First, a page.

IN the National Football League, they call it ''kicking for distance,'' or gross punting average. At the end of the NFL's regular season, punter Darren Bennett of the San Diego Chargers was second in the league, averaging 44.7 yards per kick. That won him a slot in the Pro Bowl in Honolulu Feb. 4 (ABC, 6-9 p.m. EST). He had led the league most of the season.
But gross yardage doesn't begin to describe the distance Bennett has come as a punter. For Bennett is a rookie from Perth, Australia, who had never even attended an NFL game until three years ago. A 12-year veteran of the Australian Football League, where they play a variant of Gaelic football and rugby, Bennett has made a swift transition to the American game.
At first glance, he's not unusual. At 6 ft., 5 in. and 235 pounds, he's a typical NFL behemoth. But on meeting him, there's no mistaking his origins. ''G'day, mate,'' he offers with a huge handshake and a grin.
Bennett is a friendly man with a broad range of interests and a penchant for travel. His parents now live in Hong Kong, where his father works as a computer consultant. He spent a year after high school working as a technician for his father. But his first love was football, and he began playing semi-professionally at age 16. After 10 years with Perth and Melbourne pro teams, he retired in 1993.
''My legs were giving out,'' he says, ''what with all that slogging up and down in the muddy fields. I began looking at other career options. Playing in the NFL was something I felt I owed myself to try.''
Bennett's first exposure to American football came via television in the early 1980s when Australian stations began to broadcast the sport. ''Probably the first time I paid attention to the NFL was when a friend threw a Super Bowl party,'' he recalls.
In 1989, his own athletic career began to unfold globally. At halftime of the Grand Final championship game of the Australian Football League, a World Super Kick contest featured the top punters from rugby, soccer, and the American, Australian, and Gaelic football leagues. Bennett kicked for the Australians, and came in second. (The Gaelic kicker was first.)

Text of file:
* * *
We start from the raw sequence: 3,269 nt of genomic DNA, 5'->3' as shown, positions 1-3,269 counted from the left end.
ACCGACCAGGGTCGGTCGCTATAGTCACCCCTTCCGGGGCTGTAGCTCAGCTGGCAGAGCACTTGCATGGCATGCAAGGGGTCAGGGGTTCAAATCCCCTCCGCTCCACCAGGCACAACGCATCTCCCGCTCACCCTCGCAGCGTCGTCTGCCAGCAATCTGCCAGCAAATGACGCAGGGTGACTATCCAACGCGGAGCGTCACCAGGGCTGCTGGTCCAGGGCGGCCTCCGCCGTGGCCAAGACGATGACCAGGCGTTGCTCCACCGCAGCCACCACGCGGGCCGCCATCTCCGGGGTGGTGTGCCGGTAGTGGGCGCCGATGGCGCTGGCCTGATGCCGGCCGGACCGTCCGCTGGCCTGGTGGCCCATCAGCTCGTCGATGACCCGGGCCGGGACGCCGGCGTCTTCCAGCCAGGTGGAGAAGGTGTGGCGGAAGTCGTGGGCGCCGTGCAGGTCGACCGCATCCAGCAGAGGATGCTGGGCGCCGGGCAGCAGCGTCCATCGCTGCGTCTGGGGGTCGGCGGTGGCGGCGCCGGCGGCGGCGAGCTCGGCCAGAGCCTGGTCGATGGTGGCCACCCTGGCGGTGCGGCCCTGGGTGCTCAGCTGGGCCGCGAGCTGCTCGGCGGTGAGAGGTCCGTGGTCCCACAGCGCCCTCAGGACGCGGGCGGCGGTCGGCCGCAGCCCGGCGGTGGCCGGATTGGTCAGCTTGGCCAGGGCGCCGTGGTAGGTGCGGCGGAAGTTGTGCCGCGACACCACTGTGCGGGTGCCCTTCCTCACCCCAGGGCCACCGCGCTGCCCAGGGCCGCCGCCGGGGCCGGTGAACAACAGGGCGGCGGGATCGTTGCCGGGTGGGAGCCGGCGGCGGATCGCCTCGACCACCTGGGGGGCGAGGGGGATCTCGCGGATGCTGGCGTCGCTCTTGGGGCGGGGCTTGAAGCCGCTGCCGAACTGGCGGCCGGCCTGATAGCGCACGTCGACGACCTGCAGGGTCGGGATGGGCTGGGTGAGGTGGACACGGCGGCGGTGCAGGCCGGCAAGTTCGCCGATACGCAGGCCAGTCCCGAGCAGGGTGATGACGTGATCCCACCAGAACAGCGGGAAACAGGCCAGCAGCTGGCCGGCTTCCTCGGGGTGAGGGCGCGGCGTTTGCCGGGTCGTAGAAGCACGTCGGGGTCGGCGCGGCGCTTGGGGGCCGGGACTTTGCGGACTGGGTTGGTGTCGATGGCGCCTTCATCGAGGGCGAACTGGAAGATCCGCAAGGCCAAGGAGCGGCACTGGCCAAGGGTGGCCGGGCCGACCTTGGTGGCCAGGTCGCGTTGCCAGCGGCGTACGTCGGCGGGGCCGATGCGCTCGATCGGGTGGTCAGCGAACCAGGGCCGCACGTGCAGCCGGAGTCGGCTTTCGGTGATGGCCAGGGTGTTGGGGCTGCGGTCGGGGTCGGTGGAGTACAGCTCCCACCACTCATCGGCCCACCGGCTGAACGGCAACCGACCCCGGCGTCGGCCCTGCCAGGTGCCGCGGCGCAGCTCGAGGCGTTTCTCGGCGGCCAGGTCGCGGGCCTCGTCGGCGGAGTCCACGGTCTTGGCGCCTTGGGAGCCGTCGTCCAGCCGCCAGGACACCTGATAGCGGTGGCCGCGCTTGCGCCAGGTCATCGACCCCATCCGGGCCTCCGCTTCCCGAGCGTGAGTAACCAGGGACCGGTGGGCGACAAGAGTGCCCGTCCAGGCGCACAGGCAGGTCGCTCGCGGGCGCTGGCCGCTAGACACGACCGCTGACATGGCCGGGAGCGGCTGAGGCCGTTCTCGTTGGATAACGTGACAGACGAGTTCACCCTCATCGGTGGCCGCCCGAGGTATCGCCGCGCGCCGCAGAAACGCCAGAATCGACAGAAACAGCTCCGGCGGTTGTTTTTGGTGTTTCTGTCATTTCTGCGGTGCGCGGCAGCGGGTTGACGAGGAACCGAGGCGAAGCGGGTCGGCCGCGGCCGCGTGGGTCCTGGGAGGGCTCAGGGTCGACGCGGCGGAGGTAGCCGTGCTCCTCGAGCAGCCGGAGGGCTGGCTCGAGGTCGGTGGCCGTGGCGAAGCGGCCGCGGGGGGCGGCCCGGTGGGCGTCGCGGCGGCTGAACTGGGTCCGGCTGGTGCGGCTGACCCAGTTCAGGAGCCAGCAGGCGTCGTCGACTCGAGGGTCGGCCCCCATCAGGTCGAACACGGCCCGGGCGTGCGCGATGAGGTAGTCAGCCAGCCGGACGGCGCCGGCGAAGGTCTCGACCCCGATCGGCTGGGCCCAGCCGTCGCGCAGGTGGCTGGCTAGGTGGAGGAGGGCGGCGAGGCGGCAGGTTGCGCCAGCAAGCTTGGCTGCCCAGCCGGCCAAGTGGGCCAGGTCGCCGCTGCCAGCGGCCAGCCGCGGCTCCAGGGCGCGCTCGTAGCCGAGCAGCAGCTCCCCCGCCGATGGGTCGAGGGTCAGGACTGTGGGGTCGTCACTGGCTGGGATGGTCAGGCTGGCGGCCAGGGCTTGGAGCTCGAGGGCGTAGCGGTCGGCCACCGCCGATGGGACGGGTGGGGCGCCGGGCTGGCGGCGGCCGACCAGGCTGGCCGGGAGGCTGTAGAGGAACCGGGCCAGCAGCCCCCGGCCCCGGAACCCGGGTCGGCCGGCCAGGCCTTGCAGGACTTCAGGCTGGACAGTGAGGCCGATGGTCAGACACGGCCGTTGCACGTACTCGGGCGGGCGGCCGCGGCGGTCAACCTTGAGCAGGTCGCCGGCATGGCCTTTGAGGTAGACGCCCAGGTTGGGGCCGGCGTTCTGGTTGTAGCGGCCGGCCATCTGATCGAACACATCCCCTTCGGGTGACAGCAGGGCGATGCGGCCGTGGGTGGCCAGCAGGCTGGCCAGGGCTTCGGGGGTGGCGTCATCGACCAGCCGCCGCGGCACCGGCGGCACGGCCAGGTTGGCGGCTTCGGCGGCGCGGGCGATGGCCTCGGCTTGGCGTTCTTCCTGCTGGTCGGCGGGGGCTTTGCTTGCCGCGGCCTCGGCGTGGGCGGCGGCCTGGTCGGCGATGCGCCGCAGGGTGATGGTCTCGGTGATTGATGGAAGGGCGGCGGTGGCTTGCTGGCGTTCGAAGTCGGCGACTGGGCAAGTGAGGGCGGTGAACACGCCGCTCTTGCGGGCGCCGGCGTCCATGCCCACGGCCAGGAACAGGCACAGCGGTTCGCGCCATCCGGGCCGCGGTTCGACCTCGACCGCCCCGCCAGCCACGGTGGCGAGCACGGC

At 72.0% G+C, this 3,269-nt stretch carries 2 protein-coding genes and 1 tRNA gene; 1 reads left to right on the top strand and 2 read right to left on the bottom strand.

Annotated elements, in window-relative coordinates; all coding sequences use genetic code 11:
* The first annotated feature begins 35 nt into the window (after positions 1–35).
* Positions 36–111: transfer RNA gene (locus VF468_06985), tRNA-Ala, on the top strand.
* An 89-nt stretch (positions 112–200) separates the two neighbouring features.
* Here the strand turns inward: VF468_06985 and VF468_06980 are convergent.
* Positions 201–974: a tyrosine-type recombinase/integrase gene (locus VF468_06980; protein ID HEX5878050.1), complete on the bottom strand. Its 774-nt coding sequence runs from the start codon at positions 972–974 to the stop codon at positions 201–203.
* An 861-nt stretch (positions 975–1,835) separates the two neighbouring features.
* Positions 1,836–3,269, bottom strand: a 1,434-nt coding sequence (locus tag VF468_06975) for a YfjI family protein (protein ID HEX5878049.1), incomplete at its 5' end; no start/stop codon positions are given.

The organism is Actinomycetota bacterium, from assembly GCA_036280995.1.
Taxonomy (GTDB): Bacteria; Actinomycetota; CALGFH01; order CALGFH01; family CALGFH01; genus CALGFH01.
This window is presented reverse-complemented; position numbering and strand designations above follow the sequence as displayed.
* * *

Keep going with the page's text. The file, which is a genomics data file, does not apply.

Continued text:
Later that year, he played in an Australian-rules exhibition game in Toronto. At halftime, there was a kicking contest between Bennett and the punter for the Canadian Football League's Toronto Argonauts. Bennett won, and the CFL punter encouraged him to give the North American sport a try. In 1993, Bennett won yet another kicking contest in Australia. His prize was a pair of airline tickets to Los Angeles. About to marry, he suggested to his fiancee, Rosemary, that they make the voyage their honeymoon.
The trip turned into a working vacation. Bennett arranged a tryout with Bobby Beathard, general manager of the San Diego Chargers, who sent him back to Australia with an instructional video. Bennett found an American-rules football league where he could practice punting in the face of rushing linemen. Then it was back to the Chargers for training camp and a year on the practice squad, followed by a season with Amsterdam in the World League. This past season, Bennett earned a spot on the Chargers' roster.
Despite his impressive gross punting average, his development as an American football player is far from complete. ''I need to work on my directional punting,'' he acknowledges.
When the Chargers played the Cleveland Browns Dec. 3, Bennett was in typical form. He boomed punts of 44 and 53 yards into the end zone, boosting his stats in kicking for distance, but losing net yardage as the ball came out to the 20-yard-line.
Chuck Priefer, the Chargers' special-teams coach, offered encouragement: ''Sure, he hit a couple of his pooch punts [kicks intended to fall short of the end zone] too strong. But he's progressed much faster than I thought he would, and I think he's going to get better.''
Some of the skills Bennett developed in the Australian game transfer well to American football. ''There's his leg strength,'' notes Priefer, ''plus the fact that he's used to playing before large crowds.''
Bennett adds, ''There's also the experience of being part of a team. Over here, the punter can feel very isolated, but I've grown up kicking as a full-fledged member of a team. My desire to help the team is stronger than my desire to do well personally.''
Bennett demonstrated his value to the team in an unexpected way early in the season when Pittsburgh Steeler punt-returner Andre Hastings broke though the defense and seemed headed for a touchdown. Bennett brought him down with a clothesline tackle.
When not playing football, Bennett pursues his interests in computers and communication. He has set up a home page with a friend on the Internet. Twice a week, he writes a diary of his experiences for fans in the US and Australia.
He answers all of his messages personally, he says, and plans to compile a book from the diary. On the business card he hands a reporter is a kangaroo and a football along with his Internet address: http://www.webcom.com/~pagnews/darren.html. It reads, ''Darren & Rosemary Bennett: DARREN'S EXCELLENT ADVENTURE.''